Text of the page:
How does social-emotional learning (SEL) play a role in your classroom? Can you describe some of the lessons? Why is this important?
I love our social-emotional learning curriculum in the Third Grade because we are really collaborating and are not just relying on one person to form the unit. Ms. Callahan has been the driving force behind our SEL curriculum and came up with a lot of the ideas, and every year we add new things as a team.
Last year we added a section on “celebrating our differences.” We talk about what is on the surface that people can see, like when you observe the top of our "iceberg," and what is underneath our surface that people cannot see. We realize that there is so much more that you cannot see than what you visibly observe.
Social-emotional learning is a very important part of our curriculum. I have a kindness box and on Friday we read acts of kindness out loud for “Feedback Friday.” Everyone writes something down that they notice during the week, like “James opened the door for everyone.”
But, just because we have it scheduled on Fridays does not mean that we do not address it every single day during morning meeting or if something comes up. If something does arise, we want to address it immediately. While we have an established curriculum, it is very flexible based on what is currently happening and needs to be addressed. For example, a boy once made a comment about being “normal.” So, I decided that this should be a topic for discussion. What is normal? Another topic that came out this year is what is the difference between bullying and teasing. So, we made a lesson about that. Others have included positive self-talk and perseverance.
SEL is a nice way to address things that come up in the classroom and to get the boys to share what is going on in their lives. We try to incorporate tons of hands-on activities. For the perseverance unit, they had to build a bridge with five people using five materials. The next day, I threw a wrench in their plans to force them to rethink their approach and persevere through the problem together.
Looking forward, I want to start a book bag initiative similar to what the Kindergarten does with their book-a-day program but for First through Third Grades. The books would highlight social justice or social studies curriculum. The boys would bring them home and read them with the adults in their lives. I think that would be a great way to tie SEL to the home.
Are there any fun traditions, or a passion of yours, that you incorporate into your classroom curriculum?
I am a huge Olympics fan. My favorite math unit is the math Olympics at the end of the year. I wish we could hold it in February when the Olympics are happening, but it focuses on measurement and our measurement unit is at the end of the year. This unit is very interactive and keeps the boys moving and is a fun way to keep our learning going until summer. I come up with four Olympic events that the boys have to do using measurement. During social studies, Mr. Brozyna has been working on a mapping unit where the class goes over fractions and measuring down to the 1/16 of an inch. I am taking that unit and expanding on it to show how many practical, real-work applications of measurement there are. We also tie it in with “Mr. America” by representing Team America at our Olympics.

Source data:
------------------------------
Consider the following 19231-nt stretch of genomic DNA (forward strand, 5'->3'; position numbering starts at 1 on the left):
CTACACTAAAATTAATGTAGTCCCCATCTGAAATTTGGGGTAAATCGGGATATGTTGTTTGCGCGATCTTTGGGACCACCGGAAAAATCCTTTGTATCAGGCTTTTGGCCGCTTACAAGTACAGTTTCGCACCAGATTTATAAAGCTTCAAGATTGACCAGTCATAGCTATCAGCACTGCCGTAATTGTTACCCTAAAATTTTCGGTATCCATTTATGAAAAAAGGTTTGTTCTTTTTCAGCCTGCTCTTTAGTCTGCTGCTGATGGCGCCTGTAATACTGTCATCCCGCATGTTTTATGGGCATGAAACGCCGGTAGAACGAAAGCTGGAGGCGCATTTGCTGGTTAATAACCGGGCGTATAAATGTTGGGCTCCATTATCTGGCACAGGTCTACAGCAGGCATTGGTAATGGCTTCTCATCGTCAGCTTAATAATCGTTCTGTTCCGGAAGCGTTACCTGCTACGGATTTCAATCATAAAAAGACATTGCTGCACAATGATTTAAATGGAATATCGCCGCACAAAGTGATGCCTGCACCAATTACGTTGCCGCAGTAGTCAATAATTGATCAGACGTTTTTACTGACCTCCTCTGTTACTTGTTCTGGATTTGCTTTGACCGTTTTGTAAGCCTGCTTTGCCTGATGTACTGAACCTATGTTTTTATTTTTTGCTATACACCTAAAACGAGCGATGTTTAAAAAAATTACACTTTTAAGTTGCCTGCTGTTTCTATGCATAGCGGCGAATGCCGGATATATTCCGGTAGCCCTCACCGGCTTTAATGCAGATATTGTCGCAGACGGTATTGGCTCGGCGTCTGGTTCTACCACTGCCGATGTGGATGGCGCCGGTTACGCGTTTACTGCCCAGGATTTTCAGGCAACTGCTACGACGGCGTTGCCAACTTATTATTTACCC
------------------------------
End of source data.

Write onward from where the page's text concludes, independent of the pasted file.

Every year, the Third Grade holds a debate on school uniforms, which is the first of many debates they will participate in at A-S. What do you think is the importance of this unit? Why do you think Third Grade is a good age to begin debating?
The debates are an introduction to persuasive writing and stating opinion as fact. It is not flowery; it is to the point. They have to do research and then synthesize that information to come up with solid facts and examples. On top of that, we are also teaching public speaking. The boys are introduced to the skills involved in public speaking in Second Grade: make eye contact, look at the speaker, and stand up tall. In Third Grade we really hammer that home. We watch a debate video and critique it. We ask: What are you noticing? What are you distracted by? Using the video is also a good way to highlight debate terminology and to exemplify what the “dos and don’ts” are in a debate. A huge “don’t” is making fun of someone – that’s called ad hominem. They took these rules so seriously, and I honestly think this is one of the best debates that we have had. They did so well with the points they made and how they made real-world connections to what is happening in our community and our world. One of the boys asked about the transgender community with regard to school uniforms. I thought that was a very poignant comment. The debates are a way to highlight their voices and what they believe in.
“Mr. America” is a wonderful culmination of the third graders’ study of America, and alumni frequently cite it as one of their most cherished memories from their time at A-S. What do you think is special about this tradition?